CNIs should be discontinued in patients who do not achieve complete or partial remission after 6 months of treatment. The dosage should be reduced at intervals of 4-8 weeks to a level of about 50% of the starting dosage once remission is maintained and continued for at least 12 months. Regimens are as follows:

  • Cyclosporine: 3.5–5.0 mg/kg/d given orally in 2 equally divided doses 12 hours apart, with prednisone 0.15 mg/kg/d, for 6 months

  • Tacrolimus: 0.05–0.075 mg/kg/d given orally in 2 divided doses 12 hours apart, without prednisone, for 6–12 months; levels should be monitored

KDIGO recommendations for second-line therapy depend on whether the eGFR is stable or decreasing. Patients with a stable eGFR whose disease is resistant to rituximab can be treated with the addition of a CNI to rituximab; those with disease resistant to a CNI or cyclophosphamide plus corticosteroids can be treated with rituximab. If no response occurs after 3 months, third-line therapy is with cyclophosphamide plus corticosteroids. Patients with a decreasing eGFR should be treated with cyclophosphamide plus corticosteroids. [19]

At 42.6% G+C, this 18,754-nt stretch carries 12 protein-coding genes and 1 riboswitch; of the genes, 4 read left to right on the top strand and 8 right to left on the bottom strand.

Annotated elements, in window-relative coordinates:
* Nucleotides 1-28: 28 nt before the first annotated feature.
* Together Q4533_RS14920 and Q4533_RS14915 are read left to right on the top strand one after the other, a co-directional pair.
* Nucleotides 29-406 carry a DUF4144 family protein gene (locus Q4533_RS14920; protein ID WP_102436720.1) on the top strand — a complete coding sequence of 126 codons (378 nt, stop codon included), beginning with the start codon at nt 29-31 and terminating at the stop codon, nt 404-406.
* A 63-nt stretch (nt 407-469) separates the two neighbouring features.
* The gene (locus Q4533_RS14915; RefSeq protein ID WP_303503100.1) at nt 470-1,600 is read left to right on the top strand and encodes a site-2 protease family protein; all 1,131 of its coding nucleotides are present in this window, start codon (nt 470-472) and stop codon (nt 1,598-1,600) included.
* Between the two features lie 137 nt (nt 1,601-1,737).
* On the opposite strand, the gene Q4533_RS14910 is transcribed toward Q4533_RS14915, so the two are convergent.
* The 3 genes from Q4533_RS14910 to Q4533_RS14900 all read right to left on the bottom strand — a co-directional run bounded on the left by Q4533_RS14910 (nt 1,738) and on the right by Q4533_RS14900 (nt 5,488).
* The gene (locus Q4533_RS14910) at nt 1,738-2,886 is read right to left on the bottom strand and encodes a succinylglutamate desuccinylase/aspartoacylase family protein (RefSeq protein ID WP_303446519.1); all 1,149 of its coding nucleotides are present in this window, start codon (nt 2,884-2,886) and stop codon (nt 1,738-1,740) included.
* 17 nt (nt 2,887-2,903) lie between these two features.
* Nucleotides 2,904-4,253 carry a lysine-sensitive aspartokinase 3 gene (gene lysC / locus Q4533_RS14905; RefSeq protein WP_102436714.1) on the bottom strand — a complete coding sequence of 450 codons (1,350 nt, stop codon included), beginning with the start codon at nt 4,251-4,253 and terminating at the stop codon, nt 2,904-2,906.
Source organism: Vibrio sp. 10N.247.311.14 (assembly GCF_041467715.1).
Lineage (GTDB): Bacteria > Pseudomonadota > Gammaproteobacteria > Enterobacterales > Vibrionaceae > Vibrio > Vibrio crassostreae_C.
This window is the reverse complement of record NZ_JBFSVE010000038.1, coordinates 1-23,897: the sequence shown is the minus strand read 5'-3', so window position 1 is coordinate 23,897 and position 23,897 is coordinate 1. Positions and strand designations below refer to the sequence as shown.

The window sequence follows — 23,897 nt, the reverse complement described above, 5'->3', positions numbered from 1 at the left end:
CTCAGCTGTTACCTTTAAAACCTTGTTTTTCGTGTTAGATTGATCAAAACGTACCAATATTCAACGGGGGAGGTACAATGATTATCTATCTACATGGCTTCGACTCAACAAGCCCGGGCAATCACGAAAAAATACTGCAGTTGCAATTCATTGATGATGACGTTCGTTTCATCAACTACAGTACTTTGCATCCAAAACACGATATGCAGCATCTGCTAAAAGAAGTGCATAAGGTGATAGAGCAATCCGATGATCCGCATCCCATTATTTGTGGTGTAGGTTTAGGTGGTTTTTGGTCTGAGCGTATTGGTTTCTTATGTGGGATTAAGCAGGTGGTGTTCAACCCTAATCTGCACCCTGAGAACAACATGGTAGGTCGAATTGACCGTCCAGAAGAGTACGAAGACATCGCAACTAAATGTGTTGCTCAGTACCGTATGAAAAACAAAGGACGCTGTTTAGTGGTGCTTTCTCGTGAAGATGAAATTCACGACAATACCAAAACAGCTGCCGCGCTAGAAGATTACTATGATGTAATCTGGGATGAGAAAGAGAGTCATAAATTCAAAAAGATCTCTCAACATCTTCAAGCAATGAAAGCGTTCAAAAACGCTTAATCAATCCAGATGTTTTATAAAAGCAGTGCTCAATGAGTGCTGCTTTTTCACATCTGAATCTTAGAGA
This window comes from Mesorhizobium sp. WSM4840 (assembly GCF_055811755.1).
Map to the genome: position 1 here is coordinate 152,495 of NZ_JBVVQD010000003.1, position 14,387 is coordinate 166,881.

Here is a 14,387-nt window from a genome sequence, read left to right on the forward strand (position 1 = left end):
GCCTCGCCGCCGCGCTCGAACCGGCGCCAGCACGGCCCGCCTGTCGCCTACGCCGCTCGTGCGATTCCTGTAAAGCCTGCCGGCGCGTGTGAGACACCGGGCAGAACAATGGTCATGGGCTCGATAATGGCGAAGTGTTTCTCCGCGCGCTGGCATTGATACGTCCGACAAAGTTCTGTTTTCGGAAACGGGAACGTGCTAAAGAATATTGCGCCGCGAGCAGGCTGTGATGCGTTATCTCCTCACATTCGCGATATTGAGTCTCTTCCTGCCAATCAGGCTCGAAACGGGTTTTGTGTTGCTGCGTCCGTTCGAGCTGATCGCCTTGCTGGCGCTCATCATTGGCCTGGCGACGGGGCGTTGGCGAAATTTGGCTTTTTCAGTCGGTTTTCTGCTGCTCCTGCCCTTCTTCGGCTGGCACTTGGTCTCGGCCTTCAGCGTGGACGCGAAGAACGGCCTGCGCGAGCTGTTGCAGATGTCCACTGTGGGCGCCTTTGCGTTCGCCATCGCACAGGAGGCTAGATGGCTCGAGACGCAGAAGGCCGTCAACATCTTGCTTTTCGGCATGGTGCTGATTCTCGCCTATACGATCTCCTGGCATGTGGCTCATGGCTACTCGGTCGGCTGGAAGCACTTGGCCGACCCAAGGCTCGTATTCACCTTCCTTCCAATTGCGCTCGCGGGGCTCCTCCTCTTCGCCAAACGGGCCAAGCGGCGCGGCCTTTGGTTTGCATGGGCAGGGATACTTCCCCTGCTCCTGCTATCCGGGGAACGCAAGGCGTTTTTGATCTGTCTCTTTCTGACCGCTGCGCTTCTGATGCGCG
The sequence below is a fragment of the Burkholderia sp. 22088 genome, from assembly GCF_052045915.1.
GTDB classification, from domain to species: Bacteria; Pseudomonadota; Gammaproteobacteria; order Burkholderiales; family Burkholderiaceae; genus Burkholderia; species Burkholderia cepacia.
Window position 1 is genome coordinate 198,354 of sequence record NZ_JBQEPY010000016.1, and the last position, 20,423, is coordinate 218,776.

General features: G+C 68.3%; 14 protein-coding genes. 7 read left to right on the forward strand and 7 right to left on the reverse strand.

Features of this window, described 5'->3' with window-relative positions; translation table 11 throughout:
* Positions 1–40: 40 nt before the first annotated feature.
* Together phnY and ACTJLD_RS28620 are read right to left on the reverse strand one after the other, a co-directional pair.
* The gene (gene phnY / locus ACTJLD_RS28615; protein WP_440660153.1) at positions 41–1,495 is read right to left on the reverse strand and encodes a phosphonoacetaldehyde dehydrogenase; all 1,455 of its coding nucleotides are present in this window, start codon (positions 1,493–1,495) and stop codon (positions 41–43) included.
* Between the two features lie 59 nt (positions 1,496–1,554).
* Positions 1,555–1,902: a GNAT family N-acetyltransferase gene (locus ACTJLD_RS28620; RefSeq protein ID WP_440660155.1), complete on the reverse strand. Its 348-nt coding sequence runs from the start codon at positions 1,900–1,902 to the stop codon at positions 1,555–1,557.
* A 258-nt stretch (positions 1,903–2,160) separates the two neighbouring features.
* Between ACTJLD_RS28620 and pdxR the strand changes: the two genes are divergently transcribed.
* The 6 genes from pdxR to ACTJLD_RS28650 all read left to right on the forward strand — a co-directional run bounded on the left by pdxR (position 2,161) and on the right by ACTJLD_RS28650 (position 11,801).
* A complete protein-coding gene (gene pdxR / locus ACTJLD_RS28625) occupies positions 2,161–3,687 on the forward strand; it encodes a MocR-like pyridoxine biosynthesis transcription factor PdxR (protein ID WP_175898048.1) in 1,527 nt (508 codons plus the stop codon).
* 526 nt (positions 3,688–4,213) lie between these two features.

Patients whose disease is resistant to rituximab and cyclophosphamide plus corticosteroids should be referred to an expert center. Such centers may recommend experimental therapies (eg, bortezomib, anti-CD38 therapy [eg, daratumumab], belimumab) or a higher dose of conventional immunosuppressive therapy. [19]

In patients with idiopathic membranous nephropathy, histology findings including interstitial fibrosis, tubular atrophy, and vascular sclerosis have been associated with the risk of kidney failure, but it remains uncertain whether they are independent of the clinical variables at the time of biopsy, predict rate of progression, or should guide therapy. Although these histologic features were associated with a reduced renal survival rate, they did not predict this outcome independently of the baseline clinical variables, nor did they correlate with the rate of decline in function. [31]



Class Summary

Used to control volume overload.

Furosemide (Lasix)

Has a potent diuretic effect because it blocks sodium reabsorption in the thick ascending loop of Henle.


Hepatic 3-methylglutaryl coenzyme A reductase inhibitors

Class Summary

Decrease the increased cholesterol associated with nephrotic syndrome.

Simvastatin (Zocor)

Decreases intracellular cholesterol pools and increases LDL receptors, which causes a decrease in LDL-C.

Atorvastatin (Lipitor)